Of course, there's an obvious similarity and connection between the close harmony of '50's-vintage "doo-wop" and the classic bluegrass trio and quartet traditions, a similarity that John quickly points out that they've exploited at least one other time.
"We had done one more Sam Cooke song that we also recorded. It was called 'Bring It On Home,' and we used to do that quite a bit, too. Sort of the same idea, see, with all those songs, what we did was work them up just around the bass, and had a bass line like what we did in the beginning of 'You Send Me,' except with that one, we did the whole song that way, without the fourth part. It was all just three-part, and the same way with 'You Send Me' the way we originally did it. Until this year, Dad had never sung bass vocals at all, and we just had to learn that he could do it. But for the album, you know, we decided to put Ray on there just for the heck of it."
"We needed to give him a job, he was tired of just sitting around."
As a vocalist, John Chapman exhibits the power, tone and style of singers with decades more experience, but it's his guitar work that has drawn comparisons to the likes of legends like Tony Rice. His picking is clean and crisp, and his rhythm is rock-solid in the classic Jimmy Martin mold, but his style may remind many longtime bluegrass fans not so much of the pyrotechnics of Rice as of the understated elegance of the man he saw so often at close quarters during his formative years as a musician, Charles Sawtelle.
It's a connection that he's quick to confirm, but it's not the whole story.
"I kind of absorbed everything I could. Charles was a big influence to a degree because we heard him all the time. When I was growing up, before I was even playing, I remember going to shows and seeing the Hot Rize guys. I picked up some of his ideas, especially his syncopation ideas and other things that were cool. I picked with him a few times out there (in Colorado)...but my big thing has always been to grab as much from everybody as you possibly can. There are a lot of great techniques that everyone can benefit from, and rather than try to stick to one style completely, try to blend in as much as you can."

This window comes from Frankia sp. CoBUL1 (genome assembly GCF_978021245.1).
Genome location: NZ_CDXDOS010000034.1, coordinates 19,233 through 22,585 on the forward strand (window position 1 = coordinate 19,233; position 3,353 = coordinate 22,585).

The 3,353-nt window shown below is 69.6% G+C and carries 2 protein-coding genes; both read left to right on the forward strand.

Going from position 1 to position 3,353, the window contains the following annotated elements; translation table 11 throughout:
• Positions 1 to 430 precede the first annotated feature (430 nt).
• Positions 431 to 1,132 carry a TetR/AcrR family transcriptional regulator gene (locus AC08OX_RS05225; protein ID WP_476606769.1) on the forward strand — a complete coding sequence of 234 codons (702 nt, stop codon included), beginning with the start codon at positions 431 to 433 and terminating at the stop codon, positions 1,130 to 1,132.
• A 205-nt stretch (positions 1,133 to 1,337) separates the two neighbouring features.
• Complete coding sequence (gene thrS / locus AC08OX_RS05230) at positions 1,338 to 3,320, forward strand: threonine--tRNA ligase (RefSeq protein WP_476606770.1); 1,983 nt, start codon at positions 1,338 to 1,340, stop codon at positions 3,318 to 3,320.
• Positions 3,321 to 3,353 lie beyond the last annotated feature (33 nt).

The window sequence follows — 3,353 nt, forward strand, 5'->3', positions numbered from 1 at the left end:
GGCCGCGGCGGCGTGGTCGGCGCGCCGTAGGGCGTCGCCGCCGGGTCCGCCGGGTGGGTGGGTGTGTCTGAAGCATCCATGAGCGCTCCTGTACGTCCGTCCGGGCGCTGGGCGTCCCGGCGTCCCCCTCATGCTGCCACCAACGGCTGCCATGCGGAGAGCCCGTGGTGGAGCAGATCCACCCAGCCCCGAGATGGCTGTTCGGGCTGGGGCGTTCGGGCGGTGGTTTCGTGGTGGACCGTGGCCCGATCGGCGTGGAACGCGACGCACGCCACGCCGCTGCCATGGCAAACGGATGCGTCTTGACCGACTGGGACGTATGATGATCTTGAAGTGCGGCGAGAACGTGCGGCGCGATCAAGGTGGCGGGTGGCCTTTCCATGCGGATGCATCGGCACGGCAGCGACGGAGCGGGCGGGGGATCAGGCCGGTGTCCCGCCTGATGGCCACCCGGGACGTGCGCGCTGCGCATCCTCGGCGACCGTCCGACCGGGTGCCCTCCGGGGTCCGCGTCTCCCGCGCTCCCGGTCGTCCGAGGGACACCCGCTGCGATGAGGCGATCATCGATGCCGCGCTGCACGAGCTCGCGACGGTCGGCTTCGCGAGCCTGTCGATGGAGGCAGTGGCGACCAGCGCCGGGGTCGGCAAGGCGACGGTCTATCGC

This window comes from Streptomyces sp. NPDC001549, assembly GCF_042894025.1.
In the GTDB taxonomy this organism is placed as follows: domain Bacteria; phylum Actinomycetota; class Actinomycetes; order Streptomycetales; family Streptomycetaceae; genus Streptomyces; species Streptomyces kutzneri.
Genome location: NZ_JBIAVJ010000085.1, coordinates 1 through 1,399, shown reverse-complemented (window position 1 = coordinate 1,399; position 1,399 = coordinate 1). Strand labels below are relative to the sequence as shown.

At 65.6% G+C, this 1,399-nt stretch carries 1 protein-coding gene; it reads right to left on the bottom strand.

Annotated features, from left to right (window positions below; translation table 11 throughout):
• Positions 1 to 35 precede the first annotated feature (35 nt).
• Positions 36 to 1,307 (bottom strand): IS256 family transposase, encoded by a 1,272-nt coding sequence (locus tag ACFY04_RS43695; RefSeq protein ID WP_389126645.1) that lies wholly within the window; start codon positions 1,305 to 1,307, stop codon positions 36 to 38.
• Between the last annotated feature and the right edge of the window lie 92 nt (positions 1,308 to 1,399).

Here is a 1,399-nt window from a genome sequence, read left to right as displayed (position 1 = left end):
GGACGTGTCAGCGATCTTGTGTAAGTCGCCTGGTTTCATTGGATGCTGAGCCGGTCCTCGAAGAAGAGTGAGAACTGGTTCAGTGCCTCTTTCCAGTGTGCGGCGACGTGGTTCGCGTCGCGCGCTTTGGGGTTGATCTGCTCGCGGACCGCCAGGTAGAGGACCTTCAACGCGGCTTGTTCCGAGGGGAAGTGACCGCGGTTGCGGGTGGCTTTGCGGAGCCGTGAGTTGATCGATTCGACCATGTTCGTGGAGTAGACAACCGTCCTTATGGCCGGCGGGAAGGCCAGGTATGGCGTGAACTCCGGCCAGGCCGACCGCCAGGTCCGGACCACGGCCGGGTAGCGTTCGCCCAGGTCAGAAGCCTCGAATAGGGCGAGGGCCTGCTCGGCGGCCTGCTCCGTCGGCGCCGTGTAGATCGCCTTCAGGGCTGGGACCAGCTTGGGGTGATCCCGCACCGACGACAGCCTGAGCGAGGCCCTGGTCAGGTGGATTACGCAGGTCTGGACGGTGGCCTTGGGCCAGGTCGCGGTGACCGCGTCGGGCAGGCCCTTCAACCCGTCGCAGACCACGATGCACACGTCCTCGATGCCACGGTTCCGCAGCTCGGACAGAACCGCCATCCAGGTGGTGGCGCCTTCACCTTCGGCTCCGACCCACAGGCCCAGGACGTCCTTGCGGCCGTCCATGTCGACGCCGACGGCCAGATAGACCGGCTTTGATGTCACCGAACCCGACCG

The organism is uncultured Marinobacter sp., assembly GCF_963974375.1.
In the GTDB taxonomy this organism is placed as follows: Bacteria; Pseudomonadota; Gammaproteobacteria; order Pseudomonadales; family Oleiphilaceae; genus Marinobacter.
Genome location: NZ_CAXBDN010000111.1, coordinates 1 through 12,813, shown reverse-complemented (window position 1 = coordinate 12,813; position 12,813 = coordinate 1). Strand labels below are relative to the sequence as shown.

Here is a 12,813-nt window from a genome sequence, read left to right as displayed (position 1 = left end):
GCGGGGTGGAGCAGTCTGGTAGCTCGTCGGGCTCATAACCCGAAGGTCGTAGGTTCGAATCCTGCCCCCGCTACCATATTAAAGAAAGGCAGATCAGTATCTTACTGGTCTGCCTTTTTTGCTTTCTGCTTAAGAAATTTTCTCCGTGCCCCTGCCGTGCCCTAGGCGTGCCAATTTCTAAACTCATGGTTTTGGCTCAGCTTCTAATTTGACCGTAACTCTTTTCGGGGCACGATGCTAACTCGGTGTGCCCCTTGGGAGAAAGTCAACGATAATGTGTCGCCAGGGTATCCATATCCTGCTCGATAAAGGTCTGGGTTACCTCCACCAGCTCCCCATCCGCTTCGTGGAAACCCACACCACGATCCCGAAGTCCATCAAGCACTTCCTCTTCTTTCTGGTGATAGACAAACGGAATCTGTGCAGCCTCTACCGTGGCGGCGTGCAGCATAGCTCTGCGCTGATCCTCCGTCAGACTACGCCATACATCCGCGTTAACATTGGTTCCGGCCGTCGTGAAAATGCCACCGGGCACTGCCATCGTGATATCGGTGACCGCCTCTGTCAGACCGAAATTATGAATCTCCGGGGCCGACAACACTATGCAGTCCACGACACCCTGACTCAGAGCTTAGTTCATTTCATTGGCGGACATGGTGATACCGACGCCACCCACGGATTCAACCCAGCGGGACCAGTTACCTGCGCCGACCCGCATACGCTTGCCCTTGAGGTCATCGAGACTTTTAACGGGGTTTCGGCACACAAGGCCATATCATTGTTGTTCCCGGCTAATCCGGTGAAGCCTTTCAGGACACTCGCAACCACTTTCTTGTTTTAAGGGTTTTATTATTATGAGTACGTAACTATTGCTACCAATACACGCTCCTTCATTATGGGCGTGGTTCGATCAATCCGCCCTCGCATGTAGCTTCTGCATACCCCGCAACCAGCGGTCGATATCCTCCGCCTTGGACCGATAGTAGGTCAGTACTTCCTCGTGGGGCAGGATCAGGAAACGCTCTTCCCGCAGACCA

For Bill Chapman and his boys, a full and active schedule continues to promise them new fans to win over while they contemplate new ideas for their next album. They've become regular favorites at Dollywood, and more and more festivals are featuring them among the "up-and-coming" new acts in their lineups.
"We just got this one done...but we're already talking about starting a new project. We're not exactly sure what we're doing, but we're starting to pull together material for that. We've got a pretty busy schedule this year, we're working quite a bit at Dollywood and everywhere we can, just trying to get our name out there, to let people know who we are, and what we're doing, and what we're about."